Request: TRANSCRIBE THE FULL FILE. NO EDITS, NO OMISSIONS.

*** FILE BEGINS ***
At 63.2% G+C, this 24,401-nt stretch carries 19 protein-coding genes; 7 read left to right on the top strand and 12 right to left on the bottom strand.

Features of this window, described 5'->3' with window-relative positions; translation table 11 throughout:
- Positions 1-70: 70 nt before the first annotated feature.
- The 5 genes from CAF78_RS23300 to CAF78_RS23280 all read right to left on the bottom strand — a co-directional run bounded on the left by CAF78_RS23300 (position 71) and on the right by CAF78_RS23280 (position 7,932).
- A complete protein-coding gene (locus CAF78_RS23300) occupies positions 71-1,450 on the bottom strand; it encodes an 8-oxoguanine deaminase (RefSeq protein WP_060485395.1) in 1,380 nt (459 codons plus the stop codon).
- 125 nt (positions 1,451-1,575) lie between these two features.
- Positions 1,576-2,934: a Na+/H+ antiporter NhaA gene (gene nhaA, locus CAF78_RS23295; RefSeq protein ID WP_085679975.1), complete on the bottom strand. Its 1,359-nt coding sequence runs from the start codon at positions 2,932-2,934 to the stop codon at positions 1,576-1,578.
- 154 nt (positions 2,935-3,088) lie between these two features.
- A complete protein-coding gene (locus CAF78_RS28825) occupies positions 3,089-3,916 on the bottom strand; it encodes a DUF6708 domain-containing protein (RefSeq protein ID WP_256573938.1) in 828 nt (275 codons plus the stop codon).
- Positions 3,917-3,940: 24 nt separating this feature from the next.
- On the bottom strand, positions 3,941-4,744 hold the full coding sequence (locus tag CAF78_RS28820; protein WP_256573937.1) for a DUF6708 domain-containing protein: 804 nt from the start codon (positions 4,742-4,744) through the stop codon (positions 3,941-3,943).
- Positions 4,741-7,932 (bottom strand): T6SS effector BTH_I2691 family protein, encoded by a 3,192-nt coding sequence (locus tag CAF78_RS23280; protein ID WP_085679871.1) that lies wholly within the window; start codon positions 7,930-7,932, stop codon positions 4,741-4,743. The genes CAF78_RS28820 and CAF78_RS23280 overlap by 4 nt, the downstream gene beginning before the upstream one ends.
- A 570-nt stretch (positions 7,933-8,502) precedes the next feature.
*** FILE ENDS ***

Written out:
At 63.2% G+C, this 24,401-nt stretch carries 19 protein-coding genes; 7 read left to right on the top strand and 12 right to left on the bottom strand.

Features of this window, described 5'->3' with window-relative positions; translation table 11 throughout:
- Positions 1-70: 70 nt before the first annotated feature.
- The 5 genes from CAF78_RS23300 to CAF78_RS23280 all read right to left on the bottom strand — a co-directional run bounded on the left by CAF78_RS23300 (position 71) and on the right by CAF78_RS23280 (position 7,932).
- A complete protein-coding gene (locus CAF78_RS23300) occupies positions 71-1,450 on the bottom strand; it encodes an 8-oxoguanine deaminase (RefSeq protein WP_060485395.1) in 1,380 nt (459 codons plus the stop codon).
- 125 nt (positions 1,451-1,575) lie between these two features.
- Positions 1,576-2,934: a Na+/H+ antiporter NhaA gene (gene nhaA, locus CAF78_RS23295; RefSeq protein ID WP_085679975.1), complete on the bottom strand. Its 1,359-nt coding sequence runs from the start codon at positions 2,932-2,934 to the stop codon at positions 1,576-1,578.
- 154 nt (positions 2,935-3,088) lie between these two features.
- A complete protein-coding gene (locus CAF78_RS28825) occupies positions 3,089-3,916 on the bottom strand; it encodes a DUF6708 domain-containing protein (RefSeq protein ID WP_256573938.1) in 828 nt (275 codons plus the stop codon).
- Positions 3,917-3,940: 24 nt separating this feature from the next.
- On the bottom strand, positions 3,941-4,744 hold the full coding sequence (locus tag CAF78_RS28820; protein WP_256573937.1) for a DUF6708 domain-containing protein: 804 nt from the start codon (positions 4,742-4,744) through the stop codon (positions 3,941-3,943).
- Positions 4,741-7,932 (bottom strand): T6SS effector BTH_I2691 family protein, encoded by a 3,192-nt coding sequence (locus tag CAF78_RS23280; protein ID WP_085679871.1) that lies wholly within the window; start codon positions 7,930-7,932, stop codon positions 4,741-4,743. The genes CAF78_RS28820 and CAF78_RS23280 overlap by 4 nt, the downstream gene beginning before the upstream one ends.
- A 570-nt stretch (positions 7,933-8,502) precedes the next feature.